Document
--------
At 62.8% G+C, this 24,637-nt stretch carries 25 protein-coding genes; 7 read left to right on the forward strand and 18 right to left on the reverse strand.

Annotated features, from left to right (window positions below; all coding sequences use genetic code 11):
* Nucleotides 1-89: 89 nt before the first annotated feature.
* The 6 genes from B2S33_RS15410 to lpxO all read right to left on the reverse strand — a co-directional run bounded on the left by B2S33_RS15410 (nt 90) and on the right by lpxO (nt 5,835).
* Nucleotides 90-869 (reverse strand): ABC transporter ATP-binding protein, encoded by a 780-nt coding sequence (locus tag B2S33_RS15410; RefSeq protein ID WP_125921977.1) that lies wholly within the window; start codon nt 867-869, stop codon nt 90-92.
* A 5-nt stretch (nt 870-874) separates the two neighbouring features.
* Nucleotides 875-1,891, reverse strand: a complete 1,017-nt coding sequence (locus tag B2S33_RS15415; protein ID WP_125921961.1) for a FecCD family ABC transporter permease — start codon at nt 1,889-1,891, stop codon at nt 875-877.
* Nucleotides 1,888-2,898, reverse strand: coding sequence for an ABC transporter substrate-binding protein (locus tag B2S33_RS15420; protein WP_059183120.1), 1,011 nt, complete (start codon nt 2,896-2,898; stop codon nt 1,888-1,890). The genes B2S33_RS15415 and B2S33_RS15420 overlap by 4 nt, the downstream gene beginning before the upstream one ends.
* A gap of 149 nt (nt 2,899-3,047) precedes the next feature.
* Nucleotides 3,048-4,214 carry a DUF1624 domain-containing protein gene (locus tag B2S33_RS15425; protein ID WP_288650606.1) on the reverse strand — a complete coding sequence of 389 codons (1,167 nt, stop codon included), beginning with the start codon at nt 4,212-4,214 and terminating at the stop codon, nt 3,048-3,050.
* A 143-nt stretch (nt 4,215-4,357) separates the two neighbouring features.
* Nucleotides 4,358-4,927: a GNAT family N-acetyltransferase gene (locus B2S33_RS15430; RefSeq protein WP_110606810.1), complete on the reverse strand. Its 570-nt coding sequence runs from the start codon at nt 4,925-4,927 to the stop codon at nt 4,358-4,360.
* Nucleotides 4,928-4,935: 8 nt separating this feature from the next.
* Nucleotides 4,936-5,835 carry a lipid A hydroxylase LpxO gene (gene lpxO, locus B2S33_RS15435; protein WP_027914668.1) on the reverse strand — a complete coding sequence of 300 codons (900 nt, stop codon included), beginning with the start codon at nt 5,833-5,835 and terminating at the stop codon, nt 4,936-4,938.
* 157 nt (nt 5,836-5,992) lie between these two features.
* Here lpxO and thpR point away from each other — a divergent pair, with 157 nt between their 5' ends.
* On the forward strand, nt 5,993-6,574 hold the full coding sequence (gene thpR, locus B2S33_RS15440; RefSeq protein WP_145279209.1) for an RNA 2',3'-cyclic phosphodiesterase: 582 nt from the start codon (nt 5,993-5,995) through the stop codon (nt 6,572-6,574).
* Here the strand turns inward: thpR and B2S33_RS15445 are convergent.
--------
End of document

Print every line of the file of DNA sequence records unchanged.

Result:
At 62.8% G+C, this 24,637-nt stretch carries 25 protein-coding genes; 7 read left to right on the forward strand and 18 right to left on the reverse strand.

Annotated features, from left to right (window positions below; all coding sequences use genetic code 11):
* Nucleotides 1-89: 89 nt before the first annotated feature.
* The 6 genes from B2S33_RS15410 to lpxO all read right to left on the reverse strand — a co-directional run bounded on the left by B2S33_RS15410 (nt 90) and on the right by lpxO (nt 5,835).
* Nucleotides 90-869 (reverse strand): ABC transporter ATP-binding protein, encoded by a 780-nt coding sequence (locus tag B2S33_RS15410; RefSeq protein ID WP_125921977.1) that lies wholly within the window; start codon nt 867-869, stop codon nt 90-92.
* A 5-nt stretch (nt 870-874) separates the two neighbouring features.
* Nucleotides 875-1,891, reverse strand: a complete 1,017-nt coding sequence (locus tag B2S33_RS15415; protein ID WP_125921961.1) for a FecCD family ABC transporter permease — start codon at nt 1,889-1,891, stop codon at nt 875-877.
* Nucleotides 1,888-2,898, reverse strand: coding sequence for an ABC transporter substrate-binding protein (locus tag B2S33_RS15420; protein WP_059183120.1), 1,011 nt, complete (start codon nt 2,896-2,898; stop codon nt 1,888-1,890). The genes B2S33_RS15415 and B2S33_RS15420 overlap by 4 nt, the downstream gene beginning before the upstream one ends.
* A gap of 149 nt (nt 2,899-3,047) precedes the next feature.
* Nucleotides 3,048-4,214 carry a DUF1624 domain-containing protein gene (locus tag B2S33_RS15425; protein ID WP_288650606.1) on the reverse strand — a complete coding sequence of 389 codons (1,167 nt, stop codon included), beginning with the start codon at nt 4,212-4,214 and terminating at the stop codon, nt 3,048-3,050.
* A 143-nt stretch (nt 4,215-4,357) separates the two neighbouring features.
* Nucleotides 4,358-4,927: a GNAT family N-acetyltransferase gene (locus B2S33_RS15430; RefSeq protein WP_110606810.1), complete on the reverse strand. Its 570-nt coding sequence runs from the start codon at nt 4,925-4,927 to the stop codon at nt 4,358-4,360.
* Nucleotides 4,928-4,935: 8 nt separating this feature from the next.
* Nucleotides 4,936-5,835 carry a lipid A hydroxylase LpxO gene (gene lpxO, locus B2S33_RS15435; protein WP_027914668.1) on the reverse strand — a complete coding sequence of 300 codons (900 nt, stop codon included), beginning with the start codon at nt 5,833-5,835 and terminating at the stop codon, nt 4,936-4,938.
* 157 nt (nt 5,836-5,992) lie between these two features.
* Here lpxO and thpR point away from each other — a divergent pair, with 157 nt between their 5' ends.
* On the forward strand, nt 5,993-6,574 hold the full coding sequence (gene thpR, locus B2S33_RS15440; RefSeq protein WP_145279209.1) for an RNA 2',3'-cyclic phosphodiesterase: 582 nt from the start codon (nt 5,993-5,995) through the stop codon (nt 6,572-6,574).
* Here the strand turns inward: thpR and B2S33_RS15445 are convergent.